The Oak and the Calf. Sketches of Literary Life in the …

SOLZHENITSYN, Alexander. The Oak and the Calf. Sketches of Literary Life in the Soviet Union. Translated from the Russian by Harry Willetts.

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SOLZHENITSYN, Alexander. The Oak and the Calf. Sketches of Literary Life in the Soviet Union. Translated from the Russian by Harry Willetts. London, Collins and Harvill Press, 1980.

8vo. Original cloth with illustrated dust-wrappers (not price-clipped); pp. vii, 568;apart from one short margina tear to wrappers, near-fine.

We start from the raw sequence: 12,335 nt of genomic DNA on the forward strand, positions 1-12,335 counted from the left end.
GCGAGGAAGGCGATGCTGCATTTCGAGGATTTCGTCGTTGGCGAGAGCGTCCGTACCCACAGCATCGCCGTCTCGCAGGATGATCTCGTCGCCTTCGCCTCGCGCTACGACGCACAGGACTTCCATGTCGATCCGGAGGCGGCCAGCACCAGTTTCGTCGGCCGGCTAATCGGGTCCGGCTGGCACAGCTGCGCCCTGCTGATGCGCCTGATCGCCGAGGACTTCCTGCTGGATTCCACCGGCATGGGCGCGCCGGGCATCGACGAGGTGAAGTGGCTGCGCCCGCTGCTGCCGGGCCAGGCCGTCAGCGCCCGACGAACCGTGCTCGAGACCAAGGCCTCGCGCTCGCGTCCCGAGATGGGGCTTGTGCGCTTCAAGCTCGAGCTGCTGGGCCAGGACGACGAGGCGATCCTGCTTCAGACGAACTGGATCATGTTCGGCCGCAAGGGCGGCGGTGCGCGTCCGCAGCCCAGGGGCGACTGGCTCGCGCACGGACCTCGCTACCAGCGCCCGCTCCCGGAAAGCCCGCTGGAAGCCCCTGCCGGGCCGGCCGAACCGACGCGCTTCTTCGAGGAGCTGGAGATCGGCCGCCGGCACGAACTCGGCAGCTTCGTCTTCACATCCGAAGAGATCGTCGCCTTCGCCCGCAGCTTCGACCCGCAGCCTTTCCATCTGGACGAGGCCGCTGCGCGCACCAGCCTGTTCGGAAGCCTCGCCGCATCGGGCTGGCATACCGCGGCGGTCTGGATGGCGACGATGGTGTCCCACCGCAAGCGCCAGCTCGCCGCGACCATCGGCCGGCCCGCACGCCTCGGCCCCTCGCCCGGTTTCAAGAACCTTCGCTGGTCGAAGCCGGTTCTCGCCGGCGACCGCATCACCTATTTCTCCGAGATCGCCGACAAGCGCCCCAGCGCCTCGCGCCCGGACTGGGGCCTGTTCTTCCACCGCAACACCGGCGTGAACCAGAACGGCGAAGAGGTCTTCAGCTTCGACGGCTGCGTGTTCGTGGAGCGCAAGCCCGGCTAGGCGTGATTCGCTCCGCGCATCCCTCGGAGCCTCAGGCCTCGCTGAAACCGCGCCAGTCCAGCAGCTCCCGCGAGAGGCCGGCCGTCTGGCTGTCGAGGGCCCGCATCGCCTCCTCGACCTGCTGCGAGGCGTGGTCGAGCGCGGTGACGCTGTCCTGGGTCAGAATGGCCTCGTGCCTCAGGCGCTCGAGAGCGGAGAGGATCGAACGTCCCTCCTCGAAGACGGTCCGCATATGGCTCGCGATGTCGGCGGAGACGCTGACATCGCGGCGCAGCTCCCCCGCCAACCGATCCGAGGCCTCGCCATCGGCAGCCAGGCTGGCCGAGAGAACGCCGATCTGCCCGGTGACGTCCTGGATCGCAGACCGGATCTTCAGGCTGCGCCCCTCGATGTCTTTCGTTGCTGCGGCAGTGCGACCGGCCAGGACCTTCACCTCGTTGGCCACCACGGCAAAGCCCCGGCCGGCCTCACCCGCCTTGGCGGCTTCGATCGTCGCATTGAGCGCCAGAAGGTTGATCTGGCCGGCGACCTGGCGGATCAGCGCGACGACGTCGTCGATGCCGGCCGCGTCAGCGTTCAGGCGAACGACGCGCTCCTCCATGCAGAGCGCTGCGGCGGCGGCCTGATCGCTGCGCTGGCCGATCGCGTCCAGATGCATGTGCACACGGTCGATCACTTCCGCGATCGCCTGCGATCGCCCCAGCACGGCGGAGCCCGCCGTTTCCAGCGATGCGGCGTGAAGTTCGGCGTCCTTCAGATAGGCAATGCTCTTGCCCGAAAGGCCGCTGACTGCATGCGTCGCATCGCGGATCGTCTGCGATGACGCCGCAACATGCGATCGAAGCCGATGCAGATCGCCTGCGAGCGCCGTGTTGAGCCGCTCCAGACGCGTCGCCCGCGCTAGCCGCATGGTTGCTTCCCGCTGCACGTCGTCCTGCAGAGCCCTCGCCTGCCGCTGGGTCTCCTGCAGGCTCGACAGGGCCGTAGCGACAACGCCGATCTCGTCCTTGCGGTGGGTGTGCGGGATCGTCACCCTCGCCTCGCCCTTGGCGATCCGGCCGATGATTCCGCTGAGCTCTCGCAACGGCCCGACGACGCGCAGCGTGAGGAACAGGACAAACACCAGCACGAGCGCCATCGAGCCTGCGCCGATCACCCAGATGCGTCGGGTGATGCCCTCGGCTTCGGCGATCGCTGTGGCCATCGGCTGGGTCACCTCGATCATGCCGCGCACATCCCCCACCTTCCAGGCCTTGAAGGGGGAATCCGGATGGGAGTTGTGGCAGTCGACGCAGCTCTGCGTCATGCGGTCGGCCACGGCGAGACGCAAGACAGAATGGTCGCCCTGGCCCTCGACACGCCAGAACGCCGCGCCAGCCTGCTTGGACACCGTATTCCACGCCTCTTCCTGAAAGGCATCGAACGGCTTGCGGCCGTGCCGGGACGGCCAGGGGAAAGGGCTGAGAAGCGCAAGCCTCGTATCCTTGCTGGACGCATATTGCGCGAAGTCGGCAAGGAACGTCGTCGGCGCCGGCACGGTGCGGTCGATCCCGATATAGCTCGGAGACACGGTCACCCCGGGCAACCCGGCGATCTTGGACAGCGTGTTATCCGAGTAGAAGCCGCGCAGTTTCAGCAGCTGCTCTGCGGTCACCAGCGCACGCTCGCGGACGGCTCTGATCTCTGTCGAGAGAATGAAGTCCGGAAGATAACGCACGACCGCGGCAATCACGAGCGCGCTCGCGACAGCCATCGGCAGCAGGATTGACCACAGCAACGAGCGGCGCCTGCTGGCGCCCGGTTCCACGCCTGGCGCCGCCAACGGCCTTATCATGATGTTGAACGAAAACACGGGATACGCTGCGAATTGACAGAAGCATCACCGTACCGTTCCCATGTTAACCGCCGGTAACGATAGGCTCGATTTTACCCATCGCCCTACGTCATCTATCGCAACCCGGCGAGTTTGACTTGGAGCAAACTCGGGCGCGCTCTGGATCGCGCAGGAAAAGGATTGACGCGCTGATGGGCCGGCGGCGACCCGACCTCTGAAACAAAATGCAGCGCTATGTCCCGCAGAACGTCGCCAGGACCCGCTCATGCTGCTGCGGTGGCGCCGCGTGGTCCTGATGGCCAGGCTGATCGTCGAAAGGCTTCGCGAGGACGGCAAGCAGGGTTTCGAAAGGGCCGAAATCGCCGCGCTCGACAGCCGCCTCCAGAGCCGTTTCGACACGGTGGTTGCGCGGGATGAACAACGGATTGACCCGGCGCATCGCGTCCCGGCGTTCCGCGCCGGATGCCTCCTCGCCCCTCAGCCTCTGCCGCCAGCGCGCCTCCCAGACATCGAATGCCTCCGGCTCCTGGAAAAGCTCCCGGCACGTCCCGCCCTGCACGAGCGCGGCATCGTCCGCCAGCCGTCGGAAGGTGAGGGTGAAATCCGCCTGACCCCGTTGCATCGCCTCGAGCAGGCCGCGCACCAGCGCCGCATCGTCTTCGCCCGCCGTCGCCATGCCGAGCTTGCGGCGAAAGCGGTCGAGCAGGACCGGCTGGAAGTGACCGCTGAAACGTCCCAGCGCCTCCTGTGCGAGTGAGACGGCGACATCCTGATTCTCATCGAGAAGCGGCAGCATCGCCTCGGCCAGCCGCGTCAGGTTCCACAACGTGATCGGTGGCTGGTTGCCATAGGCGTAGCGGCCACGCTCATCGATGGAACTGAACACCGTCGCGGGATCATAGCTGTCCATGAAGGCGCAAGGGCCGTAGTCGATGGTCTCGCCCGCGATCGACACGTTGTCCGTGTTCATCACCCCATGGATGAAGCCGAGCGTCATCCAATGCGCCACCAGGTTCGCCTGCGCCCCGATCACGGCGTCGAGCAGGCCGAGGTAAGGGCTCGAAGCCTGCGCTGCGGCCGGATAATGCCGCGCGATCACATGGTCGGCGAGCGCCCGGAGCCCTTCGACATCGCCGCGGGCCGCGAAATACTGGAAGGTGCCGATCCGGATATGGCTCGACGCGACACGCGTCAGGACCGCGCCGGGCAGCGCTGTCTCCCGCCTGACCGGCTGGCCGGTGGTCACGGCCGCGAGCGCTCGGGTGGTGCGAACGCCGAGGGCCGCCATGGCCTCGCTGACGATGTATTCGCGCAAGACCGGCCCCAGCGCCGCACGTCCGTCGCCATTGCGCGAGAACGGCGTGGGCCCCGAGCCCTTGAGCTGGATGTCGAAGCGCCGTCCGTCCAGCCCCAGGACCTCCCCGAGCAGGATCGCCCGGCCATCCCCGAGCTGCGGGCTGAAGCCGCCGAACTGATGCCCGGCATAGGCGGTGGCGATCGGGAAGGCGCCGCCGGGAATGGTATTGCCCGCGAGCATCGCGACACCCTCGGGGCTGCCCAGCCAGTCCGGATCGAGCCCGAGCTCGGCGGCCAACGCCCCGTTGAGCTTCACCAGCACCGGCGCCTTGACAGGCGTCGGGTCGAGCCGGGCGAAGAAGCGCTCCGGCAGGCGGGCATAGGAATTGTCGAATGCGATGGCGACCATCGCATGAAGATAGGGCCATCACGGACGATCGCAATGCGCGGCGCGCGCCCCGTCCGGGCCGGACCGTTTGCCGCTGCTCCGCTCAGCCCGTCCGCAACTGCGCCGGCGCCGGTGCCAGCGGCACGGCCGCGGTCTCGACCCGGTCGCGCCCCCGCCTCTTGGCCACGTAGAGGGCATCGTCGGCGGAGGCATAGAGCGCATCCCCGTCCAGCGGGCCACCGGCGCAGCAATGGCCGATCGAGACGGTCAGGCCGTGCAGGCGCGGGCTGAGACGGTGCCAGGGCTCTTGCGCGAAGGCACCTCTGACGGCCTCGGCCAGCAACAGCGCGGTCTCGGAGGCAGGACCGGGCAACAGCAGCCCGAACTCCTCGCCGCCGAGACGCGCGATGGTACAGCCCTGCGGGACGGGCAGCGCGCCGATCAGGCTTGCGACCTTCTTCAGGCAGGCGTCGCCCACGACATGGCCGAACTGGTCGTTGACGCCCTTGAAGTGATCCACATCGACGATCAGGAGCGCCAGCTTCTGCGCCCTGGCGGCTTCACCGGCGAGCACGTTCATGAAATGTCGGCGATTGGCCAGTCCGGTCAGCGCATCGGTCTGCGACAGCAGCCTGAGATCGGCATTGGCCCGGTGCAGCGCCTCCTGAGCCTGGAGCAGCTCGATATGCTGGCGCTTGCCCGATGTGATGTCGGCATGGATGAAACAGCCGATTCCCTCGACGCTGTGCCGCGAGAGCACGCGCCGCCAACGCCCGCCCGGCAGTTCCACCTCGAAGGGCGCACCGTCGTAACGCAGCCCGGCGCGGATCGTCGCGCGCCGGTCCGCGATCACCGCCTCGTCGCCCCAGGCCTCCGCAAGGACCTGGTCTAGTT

First UK edition. 'Master novelist and historian (and ex-artillery officer) Solzhenitsyn reveals his powers at their liveliest in this round-by-round, personal narrative of his ten-year war to outwit Russia's rulers and their toadies, and get his work published in his own country. It all began in the early 1960. Solzhenitsyn, released from Gulag and from exile, a comparatively free man, had for years been writing in total secrecy, squirreling his work away in a half-dozen hiding places, teaching school and avoiding all literary contacts. Suddenly Khrushchev denounced Stalin, the skies lightened briefly, and the underground writer decided to surface. The result was the publication in Soviet Russia of One Day in the Life of Ivan Denisovich - a modified version of the original but, still, the first public hint of truth about the prison camps. It appeared in the literary magazine Novy Mir, whose editor was the complex, gifted and alcoholic Alexander Tvardovsky. And that was that. Khrushchev fell; the climate changed again; Novy Mir turned down The First Circle and Cancer Ward; and the KGB raided the writer's apartment and confiscated his archive. Incredibly, that last act freed Solzhenitsyn for action. Realizing soon that he was unlikely to be rearrested, he moved into the open. Nothing he might say and almost nothing he might do could damn him more completely than the material already in the KGB's hands. He took to making speeches, provoking arguments, circulating his work through illicit channels and sending it to the West. Everything he had learned in his years in Gulag came in handy, and he reports with superb irony and ebullience the tricks he played on the KGB and their often grim, sometimes grotesque counter-moves. The substance of The Oak and the Calf is factual. But the writer is one of the great novelists of our time, and the people we meet in these pages (notably the tragic Tvardovsky) are given us with the same energy and realism as the unforgettable men and women of The First Circle. And the self-portrait of the author - in his loneliness, his courage, his skill in defense and attack, his savage wit - truly reveals to us a hero of our time. This English-language editin contains material added after the publication of the Russian text' (blurb on wrappers of the US edition).

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